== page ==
Extent of Newspaper Influence Although political parties believe newspaper support to be important in gaining electoral support, not all political analysts agree. Why? Evidence suggests voters tend to buy a newspaper which agrees with their political point of view. If an article disagrees with their opinion they ignore or reject it. Evidence also suggests that even the most biased of newspapers e.g. the pro-Labour Daily Mirror, criticises the party they claim to support when they feel the criticism is justified. Many people buy newspapers for reasons other than politics. A great deal of what a newspaper publishes is not of interest to its readers. Readers often claim they do not know the political view of their paper. The electorate are more sophisticated than they are often credited. They are aware of bias of their newspaper but are not so easily influenced as editors may believe. Other factors are more important than newspapers in influencing voters.
Influence of Other Media Radio For many people the radio is an important source of political information. Although there are many radio channels, ‘serious’ radio channels such as BBC Radio 4 are listened to by many tens of thousands of people. The Internet The growing influence of the internet/technology on voters cannot be ignored. Political parties are aware that a small but increasing number of people are moving away from traditional media sources and by way of an alternative, will access the internet. All the major parties have developed their websites and they experimented with new technology e.g. by contacting voters through text messages. Recently, many politicians have taken to Facebook, blogs and tweets as ways of reaching out to voters to get their message across.Facebookblogstweets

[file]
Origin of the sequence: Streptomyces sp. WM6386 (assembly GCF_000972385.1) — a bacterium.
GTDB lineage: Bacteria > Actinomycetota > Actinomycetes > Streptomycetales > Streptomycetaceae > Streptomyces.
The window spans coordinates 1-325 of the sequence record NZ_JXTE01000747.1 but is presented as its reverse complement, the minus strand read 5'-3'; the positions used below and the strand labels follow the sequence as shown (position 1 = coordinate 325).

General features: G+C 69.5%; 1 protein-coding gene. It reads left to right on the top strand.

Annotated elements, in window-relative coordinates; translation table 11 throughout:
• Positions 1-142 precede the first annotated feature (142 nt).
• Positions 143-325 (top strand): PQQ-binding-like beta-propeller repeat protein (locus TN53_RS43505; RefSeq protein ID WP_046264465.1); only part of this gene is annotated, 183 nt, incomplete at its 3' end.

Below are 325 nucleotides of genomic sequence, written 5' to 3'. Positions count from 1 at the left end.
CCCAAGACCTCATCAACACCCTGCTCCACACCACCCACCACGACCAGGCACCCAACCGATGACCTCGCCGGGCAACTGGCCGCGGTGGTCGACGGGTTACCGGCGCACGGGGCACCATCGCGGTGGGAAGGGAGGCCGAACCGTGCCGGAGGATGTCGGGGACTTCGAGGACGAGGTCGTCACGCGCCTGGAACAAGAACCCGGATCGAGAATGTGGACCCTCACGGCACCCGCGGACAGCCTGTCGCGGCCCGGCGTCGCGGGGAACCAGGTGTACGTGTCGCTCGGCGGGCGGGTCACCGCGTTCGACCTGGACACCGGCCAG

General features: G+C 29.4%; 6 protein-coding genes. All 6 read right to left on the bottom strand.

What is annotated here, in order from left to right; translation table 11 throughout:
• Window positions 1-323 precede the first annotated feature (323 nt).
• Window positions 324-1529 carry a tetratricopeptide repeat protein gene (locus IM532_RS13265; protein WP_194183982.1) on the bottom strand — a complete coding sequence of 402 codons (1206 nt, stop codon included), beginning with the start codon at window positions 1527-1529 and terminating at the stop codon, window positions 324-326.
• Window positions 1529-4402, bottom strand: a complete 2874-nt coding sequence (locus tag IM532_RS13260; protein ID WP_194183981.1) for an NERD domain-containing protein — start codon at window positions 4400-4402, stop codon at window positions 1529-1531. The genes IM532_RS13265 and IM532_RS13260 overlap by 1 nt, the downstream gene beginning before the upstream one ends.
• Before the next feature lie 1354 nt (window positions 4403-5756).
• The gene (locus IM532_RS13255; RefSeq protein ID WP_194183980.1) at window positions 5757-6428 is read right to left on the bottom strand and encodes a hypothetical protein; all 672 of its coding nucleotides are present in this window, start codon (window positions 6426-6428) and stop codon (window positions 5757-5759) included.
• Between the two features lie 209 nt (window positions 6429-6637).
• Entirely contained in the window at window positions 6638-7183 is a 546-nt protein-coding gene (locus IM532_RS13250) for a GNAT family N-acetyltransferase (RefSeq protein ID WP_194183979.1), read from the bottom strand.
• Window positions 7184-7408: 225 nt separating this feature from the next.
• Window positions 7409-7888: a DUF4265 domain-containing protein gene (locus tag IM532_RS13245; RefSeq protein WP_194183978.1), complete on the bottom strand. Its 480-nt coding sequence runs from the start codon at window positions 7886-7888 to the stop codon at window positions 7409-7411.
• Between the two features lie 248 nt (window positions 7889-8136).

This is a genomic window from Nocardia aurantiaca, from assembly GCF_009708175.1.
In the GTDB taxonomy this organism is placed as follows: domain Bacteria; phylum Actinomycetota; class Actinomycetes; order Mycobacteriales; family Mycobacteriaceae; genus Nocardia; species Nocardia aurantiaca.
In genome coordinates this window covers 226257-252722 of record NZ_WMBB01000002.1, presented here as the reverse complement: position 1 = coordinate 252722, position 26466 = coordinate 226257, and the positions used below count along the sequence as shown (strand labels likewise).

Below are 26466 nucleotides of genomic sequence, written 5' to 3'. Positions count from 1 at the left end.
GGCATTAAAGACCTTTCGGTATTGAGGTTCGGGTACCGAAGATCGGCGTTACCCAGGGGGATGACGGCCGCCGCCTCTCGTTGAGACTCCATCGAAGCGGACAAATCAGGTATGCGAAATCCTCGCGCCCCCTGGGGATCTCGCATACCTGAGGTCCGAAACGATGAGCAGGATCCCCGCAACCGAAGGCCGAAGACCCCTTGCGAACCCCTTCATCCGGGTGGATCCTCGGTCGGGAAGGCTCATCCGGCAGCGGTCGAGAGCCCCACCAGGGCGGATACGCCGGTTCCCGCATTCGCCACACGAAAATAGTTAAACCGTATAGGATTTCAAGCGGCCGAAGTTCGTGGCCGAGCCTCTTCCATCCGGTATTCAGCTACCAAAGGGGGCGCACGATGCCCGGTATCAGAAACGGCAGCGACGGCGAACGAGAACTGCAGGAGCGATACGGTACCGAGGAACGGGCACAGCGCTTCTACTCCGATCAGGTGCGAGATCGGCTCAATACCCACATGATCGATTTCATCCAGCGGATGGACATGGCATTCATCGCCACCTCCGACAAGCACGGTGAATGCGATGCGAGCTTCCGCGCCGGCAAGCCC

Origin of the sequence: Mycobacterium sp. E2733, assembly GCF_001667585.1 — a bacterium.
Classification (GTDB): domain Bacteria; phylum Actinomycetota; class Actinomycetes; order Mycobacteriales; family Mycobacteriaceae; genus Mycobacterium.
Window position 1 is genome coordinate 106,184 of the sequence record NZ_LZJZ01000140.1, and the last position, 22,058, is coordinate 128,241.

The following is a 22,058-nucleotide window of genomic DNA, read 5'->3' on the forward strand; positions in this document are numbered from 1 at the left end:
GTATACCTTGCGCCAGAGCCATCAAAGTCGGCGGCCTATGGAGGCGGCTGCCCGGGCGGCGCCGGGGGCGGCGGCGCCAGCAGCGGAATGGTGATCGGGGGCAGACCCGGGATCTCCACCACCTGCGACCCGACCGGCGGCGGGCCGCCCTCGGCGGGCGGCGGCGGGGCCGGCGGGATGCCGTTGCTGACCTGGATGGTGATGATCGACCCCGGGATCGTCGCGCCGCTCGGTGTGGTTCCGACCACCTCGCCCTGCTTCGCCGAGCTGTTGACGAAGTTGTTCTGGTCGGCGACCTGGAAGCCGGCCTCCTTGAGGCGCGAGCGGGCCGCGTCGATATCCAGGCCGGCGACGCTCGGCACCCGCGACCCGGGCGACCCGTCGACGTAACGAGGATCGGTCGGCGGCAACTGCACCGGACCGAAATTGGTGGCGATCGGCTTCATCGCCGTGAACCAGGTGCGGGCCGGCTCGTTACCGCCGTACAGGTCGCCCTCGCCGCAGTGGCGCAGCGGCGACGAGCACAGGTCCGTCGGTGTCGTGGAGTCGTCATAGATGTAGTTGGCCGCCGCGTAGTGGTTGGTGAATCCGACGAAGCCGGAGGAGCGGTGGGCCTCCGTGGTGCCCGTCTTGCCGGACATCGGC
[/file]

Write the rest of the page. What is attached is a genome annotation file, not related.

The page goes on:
INFLUENCE OF THE MEDIA – KEY POINTS STRONG INFLUENCE For many the media is their only source of information on politics. The media reports all campaign issues and the results of the polls. The parties spend more & more time organising how they use the media - spin doctors, sound bites. The press claimed in 1992 and 1997 to have won the election for the Labour party. Campaigns are becoming more and more presidential and party leaders spend more time in the media – especially on tv. The Internet and social media has a significant influence today, in particular on young people.
INFLUENCE OF THE MEDIA – KEY POINTS EXAGGERATED INFLUENCE Many people know the press is biased and don’t let this affect them when voting. It could be argued that people choose their party first and read a newspaper that only confirms what they already believe. In the weeks before an election as many as 52% of people claimed they had seen little or no coverage of the election. There is a wide range of long and short term factors which influence voting. The person with the best image does not always win the election.
ACTIVITIES Using “Political Issues in the UK, pages – answer the questions on page 31.
ESSAY “Short-term influences on voting behaviour now have a greater impact than long-term influences.” Discuss. ESSAY PLAN 1.Introduction – say what you will be writing about in your essay. 2.Examine short-term influences on voting behaviour. 3.Examine long-term influences on voting behaviour. 4.Conclusion – which factors have most influence and why? Remember – PEEL. One point per paragraph e.g. Paragraph 1 – issue voting Paragraph 2 – Image Paragraph 3 – long term – social class Paragraph 4 – the media Conclusion